This Gothic Revival tabernacle was built on a raised sandstone foundation. All of the building materials, including the lumber, rock, lime and brick are local to the valley. The total cost of the building was $65,000. Dedication of the building took place on June 28, 1908 by Anthon H Lund of the First Presidency.
The original red brick was painted white in the 1950′s. After a fire in 1959, the tower was lowered and the central spire reduced in size. The building was listed on the National Register in 1979, the same year it was sold by the Church to the city of Wellsville. (At the lower right of the photo you can see part of the new meetinghouse that was built in the 1970′s to replace this building when it was sold. The two buildings share the same city block.) Unable to financially support the building, by 1994 the City turned it over to a private group of concerned citizens, now called the Wellsville Foundation. Under their ownership, the building has been used for weddings, theater productions, family reunions and lectures.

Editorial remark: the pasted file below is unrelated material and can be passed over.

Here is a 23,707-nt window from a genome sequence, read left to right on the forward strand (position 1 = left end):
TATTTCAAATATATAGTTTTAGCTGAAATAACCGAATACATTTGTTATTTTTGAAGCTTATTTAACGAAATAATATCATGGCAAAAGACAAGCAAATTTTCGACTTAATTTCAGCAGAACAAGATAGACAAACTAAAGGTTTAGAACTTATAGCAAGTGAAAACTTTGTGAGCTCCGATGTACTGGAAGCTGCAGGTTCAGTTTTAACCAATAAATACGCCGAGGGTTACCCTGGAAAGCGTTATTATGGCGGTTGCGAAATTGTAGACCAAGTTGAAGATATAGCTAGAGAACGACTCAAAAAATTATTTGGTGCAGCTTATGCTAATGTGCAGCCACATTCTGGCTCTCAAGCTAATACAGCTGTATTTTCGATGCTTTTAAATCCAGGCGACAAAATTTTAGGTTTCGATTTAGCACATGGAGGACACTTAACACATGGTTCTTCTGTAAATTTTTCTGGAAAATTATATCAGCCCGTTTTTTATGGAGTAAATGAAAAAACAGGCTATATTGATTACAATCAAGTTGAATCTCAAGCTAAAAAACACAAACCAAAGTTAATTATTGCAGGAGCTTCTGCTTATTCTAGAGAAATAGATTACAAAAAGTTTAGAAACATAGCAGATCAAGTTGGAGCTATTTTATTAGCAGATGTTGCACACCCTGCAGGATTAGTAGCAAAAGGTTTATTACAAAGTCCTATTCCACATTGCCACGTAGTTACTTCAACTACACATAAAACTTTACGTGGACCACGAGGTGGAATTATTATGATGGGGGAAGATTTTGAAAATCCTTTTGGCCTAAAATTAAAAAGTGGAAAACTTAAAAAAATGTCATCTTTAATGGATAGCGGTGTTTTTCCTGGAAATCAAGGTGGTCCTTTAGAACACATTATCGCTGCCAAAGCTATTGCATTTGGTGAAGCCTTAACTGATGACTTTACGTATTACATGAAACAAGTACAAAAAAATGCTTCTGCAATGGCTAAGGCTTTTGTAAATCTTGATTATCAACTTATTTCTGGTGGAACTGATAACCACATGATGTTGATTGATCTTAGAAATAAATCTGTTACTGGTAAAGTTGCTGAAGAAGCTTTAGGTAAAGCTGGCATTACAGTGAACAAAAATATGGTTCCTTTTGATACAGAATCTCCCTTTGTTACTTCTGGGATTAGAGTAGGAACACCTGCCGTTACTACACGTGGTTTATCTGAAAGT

In 2010 the building was closed to the public because of structural signs of failure with the roof. The cost to repair the still-closed building is $150,000, which the Foundation has been seeking to raise since this past August. If the Foundation can raise the money, the building will again be opened to community and public use. For more information, here is an informative article on the fundraising effort.
75 S 100 E
Architect: C.T. Barrett
Sold 1979 to city; now owned by Wellsville Foundation
National Register of Historic Places
Map Location of Building